We are continually in judgement. In our present, we use opinions that are based on our past to determine actions that create our future. We embody our opinions and they become the mould from which our responses (actions) are created. Our opinions therefore shape how we take action; that is, they provide the pre-understanding from which we observe, behave and communicate.
When I was at the height of self-doubt, I lived many self-judgements as truth, such as “I can’t do this”, “I am not good enough”, “I am hopeless at my job”, “I should never have taken this job”, “I am not worthy” and many more. These judgements were shaping almost every action that I took in life. Additionally, I was living other people’s assessments of me (imagined or otherwise) as truth. I felt like a failure.
This leads us to the coaching conversation that, I believe, laid a solid foundation for my transformation from self-doubt. It also leads to a couple of linguistic distinctions that I hold very dear to my heart – assessments and assertions. My opinion is that my move from self doubt would not have been possible without my learning of these little pearls of wisdom.
In language, there are statements that can be evaluated as true or false, and this is the case because there is a set of community standards that we can use to complete an evaluation of those statements. Examples are:
- I am 163cm tall – there is a standard that we can use to determine whether the statement is true or false.
- This is a table – there is an agreed understanding of what is a table and this can be used to determine whether the statement is true or false.
- Person B was 10 minutes late to the team meeting – with the use of time and meeting minutes, we can establish whether this is true or false.
Statements that can be evaluated as true or false are known as assertions. We can say that they describe what is already in the world, because they are telling us about something that already exists:
- I was already 163cm tall (or not, in the case of a false assertion) before the statement was made.
- The object that we are looking at was already a table (or not) before we said it was a table.
- Person B was already 10 minutes late to the team meeting
(or not) before we said that they were late.
So that’s assertions. There are other statements that we make that cannot be confirmed as true or false, and these statements are called assessments. Examples of assessments are:
- I am tall – what is tall? To a young child, I may be considered tall at 163cm. To my 185cm work colleague, I may be considered short. Who is right and who is wrong? The answer is that neither individual is right or wrong, because there is no standard that can be used to evaluate “tall”.
- Person X is useless – what is useless? I may find Person X amazing. Someone else may not. There is no standard for useless. It might well be that 20 people in an organisation will say that Person X is useless, or 20 people saying that Person X is amazing. Or both. Regardless, the statement is still an assessment. We can say that we have some evidence to support either statement and we can’t say that they are true, because we cannot measure “amazing” or “useless”.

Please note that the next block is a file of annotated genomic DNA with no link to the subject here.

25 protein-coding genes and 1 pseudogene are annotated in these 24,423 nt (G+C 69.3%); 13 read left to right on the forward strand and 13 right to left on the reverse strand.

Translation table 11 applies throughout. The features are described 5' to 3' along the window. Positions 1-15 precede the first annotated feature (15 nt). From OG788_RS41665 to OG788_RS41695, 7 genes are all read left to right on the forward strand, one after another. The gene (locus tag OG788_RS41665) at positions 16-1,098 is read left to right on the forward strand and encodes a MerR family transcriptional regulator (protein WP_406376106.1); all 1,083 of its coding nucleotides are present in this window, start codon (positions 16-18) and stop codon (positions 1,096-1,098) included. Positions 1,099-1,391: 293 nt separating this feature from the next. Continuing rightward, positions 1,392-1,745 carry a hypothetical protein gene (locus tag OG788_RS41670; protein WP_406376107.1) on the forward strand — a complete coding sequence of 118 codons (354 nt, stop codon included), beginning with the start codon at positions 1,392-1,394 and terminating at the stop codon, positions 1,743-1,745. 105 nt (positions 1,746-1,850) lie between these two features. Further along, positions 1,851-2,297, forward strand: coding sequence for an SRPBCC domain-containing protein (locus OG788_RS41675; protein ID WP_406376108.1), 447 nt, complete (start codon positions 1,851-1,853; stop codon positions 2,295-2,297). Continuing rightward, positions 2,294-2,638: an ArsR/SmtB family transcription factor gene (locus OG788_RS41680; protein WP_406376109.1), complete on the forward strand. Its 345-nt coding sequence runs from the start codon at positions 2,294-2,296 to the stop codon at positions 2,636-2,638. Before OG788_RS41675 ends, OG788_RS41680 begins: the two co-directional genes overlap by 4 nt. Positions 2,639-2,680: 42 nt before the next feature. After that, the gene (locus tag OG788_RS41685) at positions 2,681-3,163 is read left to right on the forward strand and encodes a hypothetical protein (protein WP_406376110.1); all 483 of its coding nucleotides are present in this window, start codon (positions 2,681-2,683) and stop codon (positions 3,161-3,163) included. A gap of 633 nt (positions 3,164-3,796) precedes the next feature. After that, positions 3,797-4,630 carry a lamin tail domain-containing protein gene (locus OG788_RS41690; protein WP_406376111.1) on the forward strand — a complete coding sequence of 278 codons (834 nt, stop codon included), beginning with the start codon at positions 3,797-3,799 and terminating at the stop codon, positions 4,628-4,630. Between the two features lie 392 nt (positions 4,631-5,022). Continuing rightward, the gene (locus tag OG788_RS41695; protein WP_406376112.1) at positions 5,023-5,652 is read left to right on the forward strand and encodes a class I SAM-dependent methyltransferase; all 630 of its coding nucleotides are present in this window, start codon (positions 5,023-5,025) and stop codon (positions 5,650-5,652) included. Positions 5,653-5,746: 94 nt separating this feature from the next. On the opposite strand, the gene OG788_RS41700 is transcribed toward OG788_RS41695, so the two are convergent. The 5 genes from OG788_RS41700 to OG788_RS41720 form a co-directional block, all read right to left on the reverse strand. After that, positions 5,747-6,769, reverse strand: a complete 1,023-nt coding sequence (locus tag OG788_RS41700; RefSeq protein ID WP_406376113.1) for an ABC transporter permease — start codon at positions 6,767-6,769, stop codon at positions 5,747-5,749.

When we use assessments, we are moving forward with a reality based on what we have interpreted, and I would like to look at that more closely by referring back to some examples that we used previously:
- If I said that Person X was useless, then I have used observations about Person X from the past to create the future reality that is going to be my interactions with Person X. Similarly, if someone else has used their past experience to assess Person X as amazing, their future reality will be based on this assessment. Neither of those realities existed before they occurred in the language of the speakers, neither of the statements can be true or false.
- If a young child said that I was tall and a colleague said that I was short, they have each created their own reality of my height through their past experience of me and my height, and probably other people’s height. For both of them, their future will have them treating me in accordance with their reality. For example – the young child may ask me to get things off the high shelf for them, whereas my colleague may offer to get things off the high shelf for me.
So how did assessments and assertions help me to keep the self- doubt monster at bay? I am glad you asked.
I spent a lot of time saying to myself “I am not good enough”, or “I am not capable”, or “I can’t do this”, and I was living each of these assessments as though they were true assertions. By treating these assessments as true, I had no other possibilities available to me. I couldn’t take action that suggested that I was good enough, because I was living as truth that I wasn’t good enough. Two mutually exclusive viewpoints.
The distinctions of assessments and assertions gave me the possibility of living my opinions and judgements (assessments) as just that. They no longer had to be true. That feeling as the self-imposed pressure rushed out of my body to make room for the influx of possibility was indescribably amazing.
My new knowledge created a curiosity within me, and opened up possibility. When I heard myself saying (mostly inside my head) something negative about myself, I would pause and remind myself that it was an assessment and not a true fact. Then I would ask myself for the evidence. Sometimes, I could find some evidence. Then I would look at why it was evidence and what, if anything, I could do to change the assessment. Most of the time, I couldn’t find a lot of evidence to support my negative assessments, which was learning in itself.